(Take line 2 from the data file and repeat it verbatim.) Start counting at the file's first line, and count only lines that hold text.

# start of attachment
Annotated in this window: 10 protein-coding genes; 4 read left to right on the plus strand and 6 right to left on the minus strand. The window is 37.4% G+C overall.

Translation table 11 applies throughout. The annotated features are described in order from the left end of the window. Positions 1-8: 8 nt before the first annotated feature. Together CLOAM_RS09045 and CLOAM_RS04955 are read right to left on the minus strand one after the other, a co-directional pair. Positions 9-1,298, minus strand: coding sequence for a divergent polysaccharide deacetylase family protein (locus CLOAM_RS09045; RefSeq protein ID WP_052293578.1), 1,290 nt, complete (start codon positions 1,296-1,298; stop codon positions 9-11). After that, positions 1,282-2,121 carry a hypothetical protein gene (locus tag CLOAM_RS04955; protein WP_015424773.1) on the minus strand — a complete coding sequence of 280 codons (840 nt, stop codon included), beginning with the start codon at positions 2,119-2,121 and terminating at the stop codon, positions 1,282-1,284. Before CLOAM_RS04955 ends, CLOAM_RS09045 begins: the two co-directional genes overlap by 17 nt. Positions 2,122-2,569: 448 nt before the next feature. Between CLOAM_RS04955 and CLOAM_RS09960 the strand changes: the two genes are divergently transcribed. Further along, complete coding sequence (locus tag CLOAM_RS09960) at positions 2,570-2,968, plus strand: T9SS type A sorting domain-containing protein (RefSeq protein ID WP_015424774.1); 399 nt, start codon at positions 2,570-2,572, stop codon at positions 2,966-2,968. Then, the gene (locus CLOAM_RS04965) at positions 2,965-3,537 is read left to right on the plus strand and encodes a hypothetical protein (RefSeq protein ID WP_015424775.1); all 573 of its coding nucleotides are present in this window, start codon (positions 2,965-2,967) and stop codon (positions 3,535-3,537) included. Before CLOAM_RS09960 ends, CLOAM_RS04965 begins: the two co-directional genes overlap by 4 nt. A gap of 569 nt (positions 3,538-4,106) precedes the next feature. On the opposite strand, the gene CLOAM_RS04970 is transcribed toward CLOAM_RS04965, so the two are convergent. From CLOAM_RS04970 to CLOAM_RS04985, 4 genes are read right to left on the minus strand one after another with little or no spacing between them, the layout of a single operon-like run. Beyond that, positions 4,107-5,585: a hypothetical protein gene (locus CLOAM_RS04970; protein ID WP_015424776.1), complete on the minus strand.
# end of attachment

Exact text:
Translation table 11 applies throughout. The annotated features are described in order from the left end of the window. Positions 1-8: 8 nt before the first annotated feature. Together CLOAM_RS09045 and CLOAM_RS04955 are read right to left on the minus strand one after the other, a co-directional pair. Positions 9-1,298, minus strand: coding sequence for a divergent polysaccharide deacetylase family protein (locus CLOAM_RS09045; RefSeq protein ID WP_052293578.1), 1,290 nt, complete (start codon positions 1,296-1,298; stop codon positions 9-11). After that, positions 1,282-2,121 carry a hypothetical protein gene (locus tag CLOAM_RS04955; protein WP_015424773.1) on the minus strand — a complete coding sequence of 280 codons (840 nt, stop codon included), beginning with the start codon at positions 2,119-2,121 and terminating at the stop codon, positions 1,282-1,284. Before CLOAM_RS04955 ends, CLOAM_RS09045 begins: the two co-directional genes overlap by 17 nt. Positions 2,122-2,569: 448 nt before the next feature. Between CLOAM_RS04955 and CLOAM_RS09960 the strand changes: the two genes are divergently transcribed. Further along, complete coding sequence (locus tag CLOAM_RS09960) at positions 2,570-2,968, plus strand: T9SS type A sorting domain-containing protein (RefSeq protein ID WP_015424774.1); 399 nt, start codon at positions 2,570-2,572, stop codon at positions 2,966-2,968. Then, the gene (locus CLOAM_RS04965) at positions 2,965-3,537 is read left to right on the plus strand and encodes a hypothetical protein (RefSeq protein ID WP_015424775.1); all 573 of its coding nucleotides are present in this window, start codon (positions 2,965-2,967) and stop codon (positions 3,535-3,537) included. Before CLOAM_RS09960 ends, CLOAM_RS04965 begins: the two co-directional genes overlap by 4 nt. A gap of 569 nt (positions 3,538-4,106) precedes the next feature. On the opposite strand, the gene CLOAM_RS04970 is transcribed toward CLOAM_RS04965, so the two are convergent. From CLOAM_RS04970 to CLOAM_RS04985, 4 genes are read right to left on the minus strand one after another with little or no spacing between them, the layout of a single operon-like run. Beyond that, positions 4,107-5,585: a hypothetical protein gene (locus CLOAM_RS04970; protein ID WP_015424776.1), complete on the minus strand.